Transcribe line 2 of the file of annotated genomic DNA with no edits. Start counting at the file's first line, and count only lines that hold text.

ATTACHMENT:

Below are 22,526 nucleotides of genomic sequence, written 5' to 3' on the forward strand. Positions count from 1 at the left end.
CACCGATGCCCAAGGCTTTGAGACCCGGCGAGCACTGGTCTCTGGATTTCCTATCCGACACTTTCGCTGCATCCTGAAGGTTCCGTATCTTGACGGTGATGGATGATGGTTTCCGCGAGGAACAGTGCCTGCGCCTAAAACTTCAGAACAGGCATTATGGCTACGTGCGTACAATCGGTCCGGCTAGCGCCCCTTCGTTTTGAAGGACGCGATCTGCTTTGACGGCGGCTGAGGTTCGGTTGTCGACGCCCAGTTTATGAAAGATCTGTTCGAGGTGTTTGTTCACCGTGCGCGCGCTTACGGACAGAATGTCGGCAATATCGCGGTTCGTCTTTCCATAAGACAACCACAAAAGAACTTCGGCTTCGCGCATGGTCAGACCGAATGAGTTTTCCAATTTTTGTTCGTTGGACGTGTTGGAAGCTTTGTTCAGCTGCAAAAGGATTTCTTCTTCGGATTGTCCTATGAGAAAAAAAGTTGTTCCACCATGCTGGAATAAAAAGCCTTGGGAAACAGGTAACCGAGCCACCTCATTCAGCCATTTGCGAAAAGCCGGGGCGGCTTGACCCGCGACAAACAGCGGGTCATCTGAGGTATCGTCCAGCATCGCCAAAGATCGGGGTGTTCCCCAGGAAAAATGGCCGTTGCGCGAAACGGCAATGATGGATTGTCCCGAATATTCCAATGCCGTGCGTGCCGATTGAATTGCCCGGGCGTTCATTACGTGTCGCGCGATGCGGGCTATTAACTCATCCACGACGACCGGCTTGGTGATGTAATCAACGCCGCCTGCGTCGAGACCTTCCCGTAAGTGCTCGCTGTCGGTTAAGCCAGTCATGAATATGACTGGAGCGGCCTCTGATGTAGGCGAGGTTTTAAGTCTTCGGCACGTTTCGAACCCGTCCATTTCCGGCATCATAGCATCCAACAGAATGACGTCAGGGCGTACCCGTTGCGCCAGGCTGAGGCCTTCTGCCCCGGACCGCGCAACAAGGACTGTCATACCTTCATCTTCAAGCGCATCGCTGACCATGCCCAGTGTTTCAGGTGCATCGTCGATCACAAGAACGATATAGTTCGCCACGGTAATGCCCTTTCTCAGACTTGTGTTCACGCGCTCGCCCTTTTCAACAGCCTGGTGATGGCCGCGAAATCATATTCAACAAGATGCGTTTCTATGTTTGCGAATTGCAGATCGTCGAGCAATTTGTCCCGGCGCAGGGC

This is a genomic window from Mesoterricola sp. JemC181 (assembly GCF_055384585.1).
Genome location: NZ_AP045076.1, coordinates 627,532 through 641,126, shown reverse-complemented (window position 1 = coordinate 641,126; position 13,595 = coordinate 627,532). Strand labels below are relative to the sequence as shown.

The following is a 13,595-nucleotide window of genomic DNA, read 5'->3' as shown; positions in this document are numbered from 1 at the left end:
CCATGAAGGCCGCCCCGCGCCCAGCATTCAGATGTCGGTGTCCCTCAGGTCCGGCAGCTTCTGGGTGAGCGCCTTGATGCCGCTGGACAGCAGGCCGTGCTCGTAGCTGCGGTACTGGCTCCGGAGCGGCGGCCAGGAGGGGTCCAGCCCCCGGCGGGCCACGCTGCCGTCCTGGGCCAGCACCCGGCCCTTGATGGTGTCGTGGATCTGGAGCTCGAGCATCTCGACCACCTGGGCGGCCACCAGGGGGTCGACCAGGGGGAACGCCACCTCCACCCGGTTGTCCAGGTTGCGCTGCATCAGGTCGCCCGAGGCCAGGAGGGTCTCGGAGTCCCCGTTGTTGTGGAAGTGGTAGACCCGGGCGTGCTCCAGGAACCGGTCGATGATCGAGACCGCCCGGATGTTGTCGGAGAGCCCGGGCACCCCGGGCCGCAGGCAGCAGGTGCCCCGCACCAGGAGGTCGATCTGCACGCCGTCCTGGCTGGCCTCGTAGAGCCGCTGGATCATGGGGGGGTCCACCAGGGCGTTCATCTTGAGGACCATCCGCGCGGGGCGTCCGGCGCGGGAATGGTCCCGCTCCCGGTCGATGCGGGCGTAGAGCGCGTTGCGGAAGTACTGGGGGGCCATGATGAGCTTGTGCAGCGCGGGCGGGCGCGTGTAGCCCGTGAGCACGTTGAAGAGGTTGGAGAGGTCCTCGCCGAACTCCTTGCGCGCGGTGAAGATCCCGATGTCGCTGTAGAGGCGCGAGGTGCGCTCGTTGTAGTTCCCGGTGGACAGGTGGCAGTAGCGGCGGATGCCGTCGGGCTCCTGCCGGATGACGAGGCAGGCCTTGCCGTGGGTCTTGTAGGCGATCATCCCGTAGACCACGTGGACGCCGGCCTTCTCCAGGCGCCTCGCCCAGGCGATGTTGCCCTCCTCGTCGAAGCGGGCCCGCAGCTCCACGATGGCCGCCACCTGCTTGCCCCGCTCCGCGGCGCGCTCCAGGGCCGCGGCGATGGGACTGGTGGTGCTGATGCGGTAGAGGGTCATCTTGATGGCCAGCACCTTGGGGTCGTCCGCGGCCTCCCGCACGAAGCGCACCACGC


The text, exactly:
CACCGATGCCCAAGGCTTTGAGACCCGGCGAGCACTGGTCTCTGGATTTCCTATCCGACACTTTCGCTGCATCCTGAAGGTTCCGTATCTTGACGGTGATGGATGATGGTTTCCGCGAGGAACAGTGCCTGCGCCTAAAACTTCAGAACAGGCATTATGGCTACGTGCGTACAATCGGTCCGGCTAGCGCCCCTTCGTTTTGAAGGACGCGATCTGCTTTGACGGCGGCTGAGGTTCGGTTGTCGACGCCCAGTTTATGAAAGATCTGTTCGAGGTGTTTGTTCACCGTGCGCGCGCTTACGGACAGAATGTCGGCAATATCGCGGTTCGTCTTTCCATAAGACAACCACAAAAGAACTTCGGCTTCGCGCATGGTCAGACCGAATGAGTTTTCCAATTTTTGTTCGTTGGACGTGTTGGAAGCTTTGTTCAGCTGCAAAAGGATTTCTTCTTCGGATTGTCCTATGAGAAAAAAAGTTGTTCCACCATGCTGGAATAAAAAGCCTTGGGAAACAGGTAACCGAGCCACCTCATTCAGCCATTTGCGAAAAGCCGGGGCGGCTTGACCCGCGACAAACAGCGGGTCATCTGAGGTATCGTCCAGCATCGCCAAAGATCGGGGTGTTCCCCAGGAAAAATGGCCGTTGCGCGAAACGGCAATGATGGATTGTCCCGAATATTCCAATGCCGTGCGTGCCGATTGAATTGCCCGGGCGTTCATTACGTGTCGCGCGATGCGGGCTATTAACTCATCCACGACGACCGGCTTGGTGATGTAATCAACGCCGCCTGCGTCGAGACCTTCCCGTAAGTGCTCGCTGTCGGTTAAGCCAGTCATGAATATGACTGGAGCGGCCTCTGATGTAGGCGAGGTTTTAAGTCTTCGGCACGTTTCGAACCCGTCCATTTCCGGCATCATAGCATCCAACAGAATGACGTCAGGGCGTACCCGTTGCGCCAGGCTGAGGCCTTCTGCCCCGGACCGCGCAACAAGGACTGTCATACCTTCATCTTCAAGCGCATCGCTGACCATGCCCAGTGTTTCAGGTGCATCGTCGATCACAAGAACGATATAGTTCGCCACGGTAATGCCCTTTCTCAGACTTGTGTTCACGCGCTCGCCCTTTTCAACAGCCTGGTGATGGCCGCGAAATCATATTCAACAAGATGCGTTTCTATGTTTGCGAATTGCAGATCGTCGAGCAATTTGTCCCGGCGCAGGGC